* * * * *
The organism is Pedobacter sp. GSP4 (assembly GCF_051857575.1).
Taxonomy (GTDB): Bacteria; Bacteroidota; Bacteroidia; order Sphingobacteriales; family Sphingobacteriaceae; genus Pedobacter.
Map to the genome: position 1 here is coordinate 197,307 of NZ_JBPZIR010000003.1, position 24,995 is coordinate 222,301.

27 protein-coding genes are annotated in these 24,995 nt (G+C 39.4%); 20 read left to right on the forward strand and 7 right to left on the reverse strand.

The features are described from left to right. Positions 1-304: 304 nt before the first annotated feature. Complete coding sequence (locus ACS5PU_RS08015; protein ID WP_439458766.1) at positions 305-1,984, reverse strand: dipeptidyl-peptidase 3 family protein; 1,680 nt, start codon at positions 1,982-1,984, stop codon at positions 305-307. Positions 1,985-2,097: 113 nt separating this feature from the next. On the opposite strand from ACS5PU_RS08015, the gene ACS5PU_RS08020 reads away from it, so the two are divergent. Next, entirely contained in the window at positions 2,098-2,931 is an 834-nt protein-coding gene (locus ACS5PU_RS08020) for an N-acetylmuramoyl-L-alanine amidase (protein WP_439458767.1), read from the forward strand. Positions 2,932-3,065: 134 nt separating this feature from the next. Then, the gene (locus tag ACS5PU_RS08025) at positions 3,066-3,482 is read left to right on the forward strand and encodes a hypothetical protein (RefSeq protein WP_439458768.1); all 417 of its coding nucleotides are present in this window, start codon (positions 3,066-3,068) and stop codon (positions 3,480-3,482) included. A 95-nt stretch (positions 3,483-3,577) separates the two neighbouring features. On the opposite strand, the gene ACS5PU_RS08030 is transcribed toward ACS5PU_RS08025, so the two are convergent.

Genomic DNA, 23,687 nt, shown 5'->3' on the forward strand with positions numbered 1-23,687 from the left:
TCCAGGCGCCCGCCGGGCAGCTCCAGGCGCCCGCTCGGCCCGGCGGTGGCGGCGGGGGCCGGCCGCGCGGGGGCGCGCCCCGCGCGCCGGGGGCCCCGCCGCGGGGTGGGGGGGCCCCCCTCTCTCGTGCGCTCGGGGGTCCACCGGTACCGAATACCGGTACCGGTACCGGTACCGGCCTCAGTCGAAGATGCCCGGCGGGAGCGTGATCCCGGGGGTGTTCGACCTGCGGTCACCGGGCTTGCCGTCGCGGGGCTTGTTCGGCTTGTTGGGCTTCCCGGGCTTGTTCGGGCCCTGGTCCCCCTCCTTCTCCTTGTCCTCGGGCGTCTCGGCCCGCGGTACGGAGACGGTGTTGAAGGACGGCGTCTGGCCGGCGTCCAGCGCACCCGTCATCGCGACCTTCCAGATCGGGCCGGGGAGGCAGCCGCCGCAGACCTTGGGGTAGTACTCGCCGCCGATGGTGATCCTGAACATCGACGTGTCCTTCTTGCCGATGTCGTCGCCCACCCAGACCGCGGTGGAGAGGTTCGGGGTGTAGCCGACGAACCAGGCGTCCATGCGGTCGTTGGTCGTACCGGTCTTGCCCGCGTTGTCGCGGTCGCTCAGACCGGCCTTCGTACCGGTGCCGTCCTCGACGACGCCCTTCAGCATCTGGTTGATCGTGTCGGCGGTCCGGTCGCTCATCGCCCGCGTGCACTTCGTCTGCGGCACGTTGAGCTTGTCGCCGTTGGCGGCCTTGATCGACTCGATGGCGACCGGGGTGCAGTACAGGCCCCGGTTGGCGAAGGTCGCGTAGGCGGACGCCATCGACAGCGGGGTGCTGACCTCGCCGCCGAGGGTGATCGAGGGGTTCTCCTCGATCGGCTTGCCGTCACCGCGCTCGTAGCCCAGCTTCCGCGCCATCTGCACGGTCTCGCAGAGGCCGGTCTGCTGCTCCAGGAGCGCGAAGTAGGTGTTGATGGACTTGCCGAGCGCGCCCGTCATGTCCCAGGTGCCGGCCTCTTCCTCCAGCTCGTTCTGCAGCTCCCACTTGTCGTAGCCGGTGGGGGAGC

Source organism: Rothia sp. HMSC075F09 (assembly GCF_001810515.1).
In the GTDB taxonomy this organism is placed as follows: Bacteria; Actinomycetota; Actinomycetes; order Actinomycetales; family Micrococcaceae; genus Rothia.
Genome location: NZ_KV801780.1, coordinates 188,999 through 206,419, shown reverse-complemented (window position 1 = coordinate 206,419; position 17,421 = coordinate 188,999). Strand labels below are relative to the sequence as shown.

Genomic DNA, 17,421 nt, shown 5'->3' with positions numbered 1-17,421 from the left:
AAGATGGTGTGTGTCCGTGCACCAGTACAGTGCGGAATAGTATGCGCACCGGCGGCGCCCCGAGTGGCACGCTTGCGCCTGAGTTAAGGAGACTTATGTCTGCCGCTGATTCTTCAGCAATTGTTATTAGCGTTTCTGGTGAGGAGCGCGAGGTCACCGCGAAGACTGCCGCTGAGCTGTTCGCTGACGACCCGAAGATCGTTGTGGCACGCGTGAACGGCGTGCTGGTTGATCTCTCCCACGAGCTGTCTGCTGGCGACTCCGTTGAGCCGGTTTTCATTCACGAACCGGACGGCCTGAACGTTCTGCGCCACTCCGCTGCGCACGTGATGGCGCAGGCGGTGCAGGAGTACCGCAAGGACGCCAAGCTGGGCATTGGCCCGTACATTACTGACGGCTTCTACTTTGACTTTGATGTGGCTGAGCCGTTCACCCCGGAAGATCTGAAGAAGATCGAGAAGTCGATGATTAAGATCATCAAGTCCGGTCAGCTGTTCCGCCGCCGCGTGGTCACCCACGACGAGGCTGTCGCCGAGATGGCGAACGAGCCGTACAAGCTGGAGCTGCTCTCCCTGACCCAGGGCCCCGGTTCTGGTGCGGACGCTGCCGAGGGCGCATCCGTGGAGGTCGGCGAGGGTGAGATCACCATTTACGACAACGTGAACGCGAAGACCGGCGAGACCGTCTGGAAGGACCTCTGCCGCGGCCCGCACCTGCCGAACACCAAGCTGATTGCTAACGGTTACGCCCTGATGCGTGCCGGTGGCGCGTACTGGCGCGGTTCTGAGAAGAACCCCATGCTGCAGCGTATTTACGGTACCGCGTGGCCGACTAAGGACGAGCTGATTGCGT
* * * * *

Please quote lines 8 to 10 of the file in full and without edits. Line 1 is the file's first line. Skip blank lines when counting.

Source organism: Rothia sp. HMSC075F09 (assembly GCF_001810515.1).
In the GTDB taxonomy this organism is placed as follows: Bacteria; Actinomycetota; Actinomycetes; order Actinomycetales; family Micrococcaceae; genus Rothia.
Genome location: NZ_KV801780.1, coordinates 188,999 through 206,419, shown reverse-complemented (window position 1 = coordinate 206,419; position 17,421 = coordinate 188,999). Strand labels below are relative to the sequence as shown.